The Odd Glimpse of God
Mine eyes have seen the glory of the coming of the Lord.
--Julia Ward Howe, "Battle Hymn of the Republic
God's glory, as depicted in George Lucas' 1981 film Raiders of the Lost Ark, has an effect roughly equivalent to standing too close to a small nuclear device when it detonates. Near the end of the movie, Nazi agents pry open the Ark of the Covenant, an ancient chest in which Moses had kept the stone tablets of the Ten Commandments. The Nazis have been plotting to capture the Ark and smuggle it back to Germany, where they believe it will make Hitler's war machine invincible. However, the Ark comes equipped with built-in protection that prevents it from falling into the hands of evil men. The Ark is opened, and there is a blinding flash that instantly annihilates all the bad guys. The intrepid archeologist Indiana Jones and his sidekick Marion, who have been tied up nearby, survive only by shielding their eyes from the full glare of God's glory.
As it happens, the Hollywood special effects wizards were more or less true to the spirit of the original story. When Moses climbed up Mt. Sinai to fetch the stone tablets, he asked to see God's glory but was warned he could not look upon the face of God and live. The Lord tucked him away in the cleft of a rock and allowed him to catch a peek from behind as he passed by. According to the biblical narrative, the glory of the Lord "was like a devouring fire on the top of the mountain in the sight of the people of Israel." When Moses came back down, his face still shone from the encounter, and no one dared come near him until he veiled his face. The Israelites believed the Ark of the Covenant was so powerful that they carried it with them into battle as a talisman against their enemies. They marched with it around Jericho until the wall of the city came down with a blast of trumpets and a mighty shout. At one point, the Philistines captured the Ark in battle but gave it back after their people were afflicted with tumors.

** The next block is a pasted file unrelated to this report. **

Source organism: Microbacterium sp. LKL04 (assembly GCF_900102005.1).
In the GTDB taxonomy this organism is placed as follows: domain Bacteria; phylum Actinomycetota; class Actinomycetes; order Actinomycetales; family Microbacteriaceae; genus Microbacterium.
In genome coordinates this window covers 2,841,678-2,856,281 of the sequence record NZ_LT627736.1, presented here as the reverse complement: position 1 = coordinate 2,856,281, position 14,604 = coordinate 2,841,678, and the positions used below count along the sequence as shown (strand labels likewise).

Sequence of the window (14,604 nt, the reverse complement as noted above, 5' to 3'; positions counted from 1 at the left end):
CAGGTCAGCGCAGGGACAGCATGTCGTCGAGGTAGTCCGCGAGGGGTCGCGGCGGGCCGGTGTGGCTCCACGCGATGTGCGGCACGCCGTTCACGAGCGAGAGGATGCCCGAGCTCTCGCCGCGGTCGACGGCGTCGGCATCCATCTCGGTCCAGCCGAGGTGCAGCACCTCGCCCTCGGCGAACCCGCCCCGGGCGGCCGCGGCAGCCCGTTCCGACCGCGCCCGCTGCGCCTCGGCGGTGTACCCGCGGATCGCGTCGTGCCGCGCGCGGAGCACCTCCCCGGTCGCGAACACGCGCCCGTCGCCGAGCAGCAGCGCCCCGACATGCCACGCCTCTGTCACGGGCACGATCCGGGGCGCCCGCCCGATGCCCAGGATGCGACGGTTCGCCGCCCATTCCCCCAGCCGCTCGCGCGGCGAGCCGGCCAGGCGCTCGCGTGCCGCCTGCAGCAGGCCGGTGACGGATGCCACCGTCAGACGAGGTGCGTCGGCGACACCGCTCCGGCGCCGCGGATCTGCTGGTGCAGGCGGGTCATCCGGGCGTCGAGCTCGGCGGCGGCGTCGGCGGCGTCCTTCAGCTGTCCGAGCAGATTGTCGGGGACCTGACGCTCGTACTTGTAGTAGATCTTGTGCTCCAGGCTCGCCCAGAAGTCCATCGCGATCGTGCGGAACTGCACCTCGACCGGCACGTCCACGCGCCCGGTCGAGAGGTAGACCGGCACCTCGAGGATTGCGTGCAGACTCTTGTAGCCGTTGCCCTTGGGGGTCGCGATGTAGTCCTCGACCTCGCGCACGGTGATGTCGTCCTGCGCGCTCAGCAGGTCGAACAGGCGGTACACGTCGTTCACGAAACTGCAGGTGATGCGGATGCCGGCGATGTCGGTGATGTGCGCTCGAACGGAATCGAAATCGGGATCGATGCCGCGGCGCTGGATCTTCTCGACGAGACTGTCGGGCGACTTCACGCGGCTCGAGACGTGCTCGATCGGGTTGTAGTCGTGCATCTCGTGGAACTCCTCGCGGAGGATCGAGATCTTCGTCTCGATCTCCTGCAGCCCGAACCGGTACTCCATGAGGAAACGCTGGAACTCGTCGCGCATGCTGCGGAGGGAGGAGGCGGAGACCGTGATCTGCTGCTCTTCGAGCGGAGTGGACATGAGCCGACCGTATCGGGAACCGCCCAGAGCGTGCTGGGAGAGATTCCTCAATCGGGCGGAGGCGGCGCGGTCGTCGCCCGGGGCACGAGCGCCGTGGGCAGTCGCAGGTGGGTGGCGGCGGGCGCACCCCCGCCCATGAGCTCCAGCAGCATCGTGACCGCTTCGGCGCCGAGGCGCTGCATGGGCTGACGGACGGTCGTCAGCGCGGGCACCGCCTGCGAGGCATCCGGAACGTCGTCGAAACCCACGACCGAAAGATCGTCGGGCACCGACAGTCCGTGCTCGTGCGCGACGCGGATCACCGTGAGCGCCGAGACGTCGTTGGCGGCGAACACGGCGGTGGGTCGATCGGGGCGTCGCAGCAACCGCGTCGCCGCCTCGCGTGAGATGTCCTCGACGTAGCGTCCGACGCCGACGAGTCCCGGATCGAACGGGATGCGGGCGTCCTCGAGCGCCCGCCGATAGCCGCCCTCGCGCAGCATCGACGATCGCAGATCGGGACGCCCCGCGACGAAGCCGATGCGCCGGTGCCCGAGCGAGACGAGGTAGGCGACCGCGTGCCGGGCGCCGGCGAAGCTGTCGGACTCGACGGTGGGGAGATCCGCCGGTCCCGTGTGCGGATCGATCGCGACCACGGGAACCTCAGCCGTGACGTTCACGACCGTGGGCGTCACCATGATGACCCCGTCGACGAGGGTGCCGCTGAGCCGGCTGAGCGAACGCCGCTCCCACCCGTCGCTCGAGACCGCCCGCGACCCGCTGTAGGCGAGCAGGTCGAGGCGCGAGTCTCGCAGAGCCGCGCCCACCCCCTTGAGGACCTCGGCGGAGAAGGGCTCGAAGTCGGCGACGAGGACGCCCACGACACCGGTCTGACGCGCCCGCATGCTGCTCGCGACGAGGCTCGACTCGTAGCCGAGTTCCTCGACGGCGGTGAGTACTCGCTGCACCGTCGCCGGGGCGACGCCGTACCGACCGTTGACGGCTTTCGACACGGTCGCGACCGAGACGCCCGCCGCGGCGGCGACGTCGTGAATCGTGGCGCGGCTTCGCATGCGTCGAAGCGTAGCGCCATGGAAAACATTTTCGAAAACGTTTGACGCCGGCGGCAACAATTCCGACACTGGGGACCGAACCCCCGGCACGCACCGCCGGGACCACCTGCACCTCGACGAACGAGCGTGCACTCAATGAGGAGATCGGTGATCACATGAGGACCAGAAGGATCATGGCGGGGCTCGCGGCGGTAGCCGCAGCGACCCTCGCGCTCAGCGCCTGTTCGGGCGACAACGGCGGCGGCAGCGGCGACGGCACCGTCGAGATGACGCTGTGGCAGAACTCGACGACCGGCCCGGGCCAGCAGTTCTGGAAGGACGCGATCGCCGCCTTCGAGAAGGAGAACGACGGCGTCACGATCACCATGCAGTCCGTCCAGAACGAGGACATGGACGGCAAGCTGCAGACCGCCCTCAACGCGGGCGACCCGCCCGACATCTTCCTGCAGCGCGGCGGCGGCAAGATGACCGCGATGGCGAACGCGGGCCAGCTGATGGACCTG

Saints and mystics in every age have reported direct encounters with God and have lived to tell the tale. However, Sigmund Freud set the tone for much of modern psychology, at least until very recently, by classifying religious experience as neurotic, if not downright delusional. Transcendent states are not considered to be the sorts of things that happen to sensible people, even if they troop to church on Sunday to hear sermons about people long ago who had visions and talked to God. Yet polls since the 1960s have consistently shown between 30% and 40% of the population have reported having a religious experience that changed the direction of their lives.
A lot of people, it seems, have had some sort of direct experience of God beyond mere faith or religious conviction. Although Jesus praised "those who have not seen and yet believe," the fact is that the founders of the Christian faith were all people who had first-hand experience of miraculous events that they claimed had altered the course of history. Even when hauled before the authorities and ordered to stop talking about such things, the Apostle Peter refused, saying "we cannot but speak of what we have seen and heard."
Years before, a devout man at the temple in Jerusalem had held the infant Jesus in his arms and had recognized that a promise had been fulfilled. It had been revealed to him that he would not die before seeing the Messiah. This moment was more precious to him than life itself. "Lord, lettest thou thy servant depart in peace," he cried, "for mine eyes have seen thy salvation." The apostles who were now prepared to throw their own lives away for the sake of all they had seen and heard would certainly have understood this. Even the Nazi agents in Raiders of the Lost Ark may have had an inkling in the final moment before they received a lethal dose of God's glory. In a draft of the movie's screenplay by Lawrence Kasdan, the chief henchman Belloq dies with something resembling a smile of satisfaction on his "incandescent" face: "Belloq, in the instant of his destruction, has experienced some kind of sublime, transcendental knowledge."
Raiders of the Lost Ark, screenplay by Lawrence Kasdan